A flurry of nuclear weapons tests carried out amid the Cold War arms race may have had a profound impact on weather patterns across the planet, increasing rainfall thousands of miles away from testing sites, a new study found.
Using historical records from a research facility in Scotland dating back to the peak of the Cold War, a team of scientists compared day-to-day changes in the electric charge flowing through clouds following “the release of artificial radioactivity” – unleashed by nuclear explosions, that is – to determine how the bomb tests affected rainfall. Their findings were published in the Physical Review Letters journal on Wednesday.
The team assessed data gathered between 1962 and 1964 – around the time of the Cuban Missile Crisis, during which the United States and the former Soviet Union carried out hundreds of bomb tests – finding that on days with greater radioactivity, rainfall was up by 24 percent on average and clouds were “optically thickened.”
“By studying the radioactivity released from Cold War weapons tests, scientists at the time learnt about atmospheric circulation patterns. We have now reused this data to examine the effect on rainfall,” said Giles Harrison, the study’s lead author and a professor of atmospheric physics at the University of Reading.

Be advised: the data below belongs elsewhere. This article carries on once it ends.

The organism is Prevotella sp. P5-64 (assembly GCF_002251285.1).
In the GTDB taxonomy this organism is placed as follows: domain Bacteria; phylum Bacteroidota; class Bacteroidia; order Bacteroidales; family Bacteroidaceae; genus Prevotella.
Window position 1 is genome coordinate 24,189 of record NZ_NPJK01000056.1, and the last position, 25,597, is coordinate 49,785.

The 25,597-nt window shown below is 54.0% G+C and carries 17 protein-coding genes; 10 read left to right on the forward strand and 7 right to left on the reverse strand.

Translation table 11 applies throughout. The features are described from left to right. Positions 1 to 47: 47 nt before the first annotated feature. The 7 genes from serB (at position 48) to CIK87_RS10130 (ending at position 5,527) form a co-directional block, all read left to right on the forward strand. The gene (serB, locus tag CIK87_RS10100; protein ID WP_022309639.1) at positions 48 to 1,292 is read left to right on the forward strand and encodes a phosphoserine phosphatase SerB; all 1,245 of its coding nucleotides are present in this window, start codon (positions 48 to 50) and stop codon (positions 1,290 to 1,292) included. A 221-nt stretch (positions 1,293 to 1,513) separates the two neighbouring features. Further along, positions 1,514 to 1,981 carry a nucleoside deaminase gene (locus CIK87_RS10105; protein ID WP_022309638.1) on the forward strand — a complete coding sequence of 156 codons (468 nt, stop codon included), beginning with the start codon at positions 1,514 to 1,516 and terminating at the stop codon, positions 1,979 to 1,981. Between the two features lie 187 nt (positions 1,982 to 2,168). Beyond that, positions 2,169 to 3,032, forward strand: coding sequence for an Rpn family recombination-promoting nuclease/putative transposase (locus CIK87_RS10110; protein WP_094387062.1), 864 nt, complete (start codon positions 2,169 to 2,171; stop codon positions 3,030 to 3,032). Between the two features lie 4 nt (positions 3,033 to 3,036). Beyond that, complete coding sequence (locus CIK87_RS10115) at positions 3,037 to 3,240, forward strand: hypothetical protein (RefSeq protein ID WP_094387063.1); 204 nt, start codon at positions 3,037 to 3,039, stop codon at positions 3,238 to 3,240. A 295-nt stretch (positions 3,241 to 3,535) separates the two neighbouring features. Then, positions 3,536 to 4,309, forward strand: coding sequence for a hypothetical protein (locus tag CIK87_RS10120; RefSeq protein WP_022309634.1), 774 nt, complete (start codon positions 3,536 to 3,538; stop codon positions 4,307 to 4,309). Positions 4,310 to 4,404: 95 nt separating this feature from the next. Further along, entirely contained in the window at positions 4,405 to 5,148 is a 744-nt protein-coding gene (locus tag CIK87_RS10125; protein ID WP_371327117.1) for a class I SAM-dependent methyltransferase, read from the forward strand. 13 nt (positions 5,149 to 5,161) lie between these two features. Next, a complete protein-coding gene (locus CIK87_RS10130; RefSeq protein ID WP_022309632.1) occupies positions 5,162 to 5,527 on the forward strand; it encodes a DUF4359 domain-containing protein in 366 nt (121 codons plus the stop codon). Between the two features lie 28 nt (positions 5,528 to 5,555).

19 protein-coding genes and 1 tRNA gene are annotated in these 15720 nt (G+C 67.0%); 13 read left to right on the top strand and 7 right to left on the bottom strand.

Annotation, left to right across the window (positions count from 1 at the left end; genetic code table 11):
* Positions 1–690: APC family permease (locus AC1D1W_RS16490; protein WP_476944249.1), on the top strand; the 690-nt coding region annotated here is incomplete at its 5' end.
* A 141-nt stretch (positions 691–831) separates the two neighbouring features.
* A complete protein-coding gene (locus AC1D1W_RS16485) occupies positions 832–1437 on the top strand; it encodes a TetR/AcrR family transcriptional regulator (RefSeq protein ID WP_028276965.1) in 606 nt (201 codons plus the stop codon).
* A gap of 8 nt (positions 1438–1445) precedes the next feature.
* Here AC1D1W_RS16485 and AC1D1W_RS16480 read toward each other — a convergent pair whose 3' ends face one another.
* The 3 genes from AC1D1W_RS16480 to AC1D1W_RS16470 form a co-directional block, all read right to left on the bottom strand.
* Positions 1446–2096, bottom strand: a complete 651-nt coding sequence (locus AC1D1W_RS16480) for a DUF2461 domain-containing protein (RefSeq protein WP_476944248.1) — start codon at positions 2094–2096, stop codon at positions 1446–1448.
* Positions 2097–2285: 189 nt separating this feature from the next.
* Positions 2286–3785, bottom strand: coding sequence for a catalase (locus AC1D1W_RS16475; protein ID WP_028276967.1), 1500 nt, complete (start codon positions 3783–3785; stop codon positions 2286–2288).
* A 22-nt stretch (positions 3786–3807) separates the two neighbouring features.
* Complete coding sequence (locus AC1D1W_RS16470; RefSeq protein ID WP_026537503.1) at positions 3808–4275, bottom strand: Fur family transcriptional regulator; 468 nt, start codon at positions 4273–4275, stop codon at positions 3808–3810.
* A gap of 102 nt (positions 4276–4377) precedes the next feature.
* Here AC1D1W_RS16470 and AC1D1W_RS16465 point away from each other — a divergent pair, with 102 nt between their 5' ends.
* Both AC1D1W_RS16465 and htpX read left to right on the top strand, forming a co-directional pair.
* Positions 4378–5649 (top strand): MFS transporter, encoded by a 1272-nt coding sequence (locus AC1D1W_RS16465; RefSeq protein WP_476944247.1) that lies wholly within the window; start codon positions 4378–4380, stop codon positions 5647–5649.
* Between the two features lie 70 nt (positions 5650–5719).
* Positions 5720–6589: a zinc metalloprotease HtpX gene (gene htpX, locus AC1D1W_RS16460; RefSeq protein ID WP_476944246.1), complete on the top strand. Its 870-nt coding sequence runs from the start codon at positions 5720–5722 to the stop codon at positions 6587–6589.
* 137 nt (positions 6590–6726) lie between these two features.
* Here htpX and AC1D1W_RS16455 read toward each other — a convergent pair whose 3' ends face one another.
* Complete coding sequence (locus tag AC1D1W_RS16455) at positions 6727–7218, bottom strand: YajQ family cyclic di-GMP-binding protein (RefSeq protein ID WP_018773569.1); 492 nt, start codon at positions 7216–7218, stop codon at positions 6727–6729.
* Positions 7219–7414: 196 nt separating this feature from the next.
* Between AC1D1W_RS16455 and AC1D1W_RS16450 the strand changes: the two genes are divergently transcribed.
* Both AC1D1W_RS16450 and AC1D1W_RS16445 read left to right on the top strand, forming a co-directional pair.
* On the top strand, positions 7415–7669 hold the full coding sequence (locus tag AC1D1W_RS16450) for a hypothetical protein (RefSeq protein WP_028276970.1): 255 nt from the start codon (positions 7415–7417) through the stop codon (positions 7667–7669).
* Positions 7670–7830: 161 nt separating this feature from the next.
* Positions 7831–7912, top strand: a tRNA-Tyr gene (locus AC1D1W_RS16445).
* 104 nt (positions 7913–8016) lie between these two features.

The politically charged atmosphere of the Cold War led to a nuclear arms race and worldwide anxiety. Decades later, that global cloud has yielded a silver lining, in giving us a unique way to study how electric charge affects rain.
While largely confined to remote areas of the world, such as deserts and uninhabited islands, the nuclear bomb blasts ionized the atmosphere and generated an electric charge which could alter weather patterns thousands of miles away from test sites, the researchers found.
Since the first successful test in the summer of 1945, some 2,058 nuclear bombs have been detonated all over the planet – including the two American devices dropped on Japanese cities during World War II – according to the Arms Control Association. While the majority of the trials were conducted underground, over 500 atmospheric tests were carried out between 1945 and 2017.
Though the Cold War and its associated arms race waned with the dissolution of the USSR, nuclear tests haven’t ceased entirely, and the new findings could shed light on their ecological impact going forward. The research could also advance the field of geoengineering, providing insight into how electricity might be used to influence weather patterns.
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